Absalon, Anna Pedersdotter

ABSALON, ANNA PEDERSDOTTER (?–1590). The victim of perhaps the single most famous witchcraft accusation made in Scandinavia, Anna was the wife of the Lutheran minister and famous scholar Absalon Pedersen Beyer. The charges against her arose mainly out of popular opposition to the attempts by Absalon and other Protestant clergy to remove holy images from the churches of Bergen, Sweden, in accordance with Lutheran teachings.

Because the clergymen themselves were too highly placed for their efforts to be resisted directly, opposition focused on Anna. She was first acquitted of charges in 1575, but more accusations arose years later. She was tried again and executed in 1590. Her trial later became the basis for a play and then the film by Carl Theodore Dreyer, Day of Wrath.

See Also:

Source:

Historical Dictionary of Witchcraft – Written by Michael D. Bailey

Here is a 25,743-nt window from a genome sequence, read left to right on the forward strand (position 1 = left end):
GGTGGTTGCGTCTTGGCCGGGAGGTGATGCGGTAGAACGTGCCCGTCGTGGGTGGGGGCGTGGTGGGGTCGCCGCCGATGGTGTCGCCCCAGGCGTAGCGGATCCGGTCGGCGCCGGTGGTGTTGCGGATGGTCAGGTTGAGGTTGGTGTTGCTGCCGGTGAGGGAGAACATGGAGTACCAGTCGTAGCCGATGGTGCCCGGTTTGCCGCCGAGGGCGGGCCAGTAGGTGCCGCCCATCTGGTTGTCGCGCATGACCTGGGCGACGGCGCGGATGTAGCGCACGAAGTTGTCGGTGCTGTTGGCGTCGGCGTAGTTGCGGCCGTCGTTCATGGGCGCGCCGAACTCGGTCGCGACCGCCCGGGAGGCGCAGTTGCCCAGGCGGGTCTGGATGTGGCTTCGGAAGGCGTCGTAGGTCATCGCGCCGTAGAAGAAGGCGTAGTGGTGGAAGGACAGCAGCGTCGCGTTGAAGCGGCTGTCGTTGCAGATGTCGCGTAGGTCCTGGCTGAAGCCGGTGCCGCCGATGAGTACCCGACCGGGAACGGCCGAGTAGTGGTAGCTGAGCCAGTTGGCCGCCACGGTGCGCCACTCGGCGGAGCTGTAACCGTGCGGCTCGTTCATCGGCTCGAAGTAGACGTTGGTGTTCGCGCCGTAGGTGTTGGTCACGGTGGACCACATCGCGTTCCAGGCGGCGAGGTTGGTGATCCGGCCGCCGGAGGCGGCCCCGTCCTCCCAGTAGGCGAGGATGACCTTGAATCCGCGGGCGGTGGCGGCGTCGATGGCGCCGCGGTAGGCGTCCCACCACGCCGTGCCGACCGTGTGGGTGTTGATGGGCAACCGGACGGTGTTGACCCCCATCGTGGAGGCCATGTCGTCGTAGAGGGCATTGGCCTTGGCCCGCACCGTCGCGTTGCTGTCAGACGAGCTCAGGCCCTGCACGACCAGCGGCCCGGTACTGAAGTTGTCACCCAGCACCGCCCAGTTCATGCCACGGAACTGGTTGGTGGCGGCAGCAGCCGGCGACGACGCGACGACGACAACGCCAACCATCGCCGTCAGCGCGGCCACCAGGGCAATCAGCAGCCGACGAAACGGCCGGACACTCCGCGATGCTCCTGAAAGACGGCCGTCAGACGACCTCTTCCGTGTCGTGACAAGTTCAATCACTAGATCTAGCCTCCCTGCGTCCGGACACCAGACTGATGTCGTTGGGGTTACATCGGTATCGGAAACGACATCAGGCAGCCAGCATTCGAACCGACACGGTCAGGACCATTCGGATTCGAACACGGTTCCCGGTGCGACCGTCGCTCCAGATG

You may be also interested in :

Beyond the witch trials: witchcraft and magic in Enlightenment Europe -Owen Davies, Willem de Blécourt
Witchcraft, witch-hunting, and politics in early modern England - Elmer, Peter
Salem Possessed: The Social Origins of Witchcraft - Paul Boyer & Stephen Nissenbaum
Witch Hunts in the Western World: Persecution and Punishment from the Inquisition through the Salem Trials -  Brian A. Pavlac
The Hammer of Witches: A Complete Translation of the Malleus Maleficarum - Christopher S. Mackay
Demonolatry - Nicholas Remy
The Lancashire Witches: Histories and Stories – Robert Poole
The Path of the Devil: Early Modern Witch Hunts - Gary Jensen
Witch Hunts in Europe and America: An Encyclopedia - William E. Burns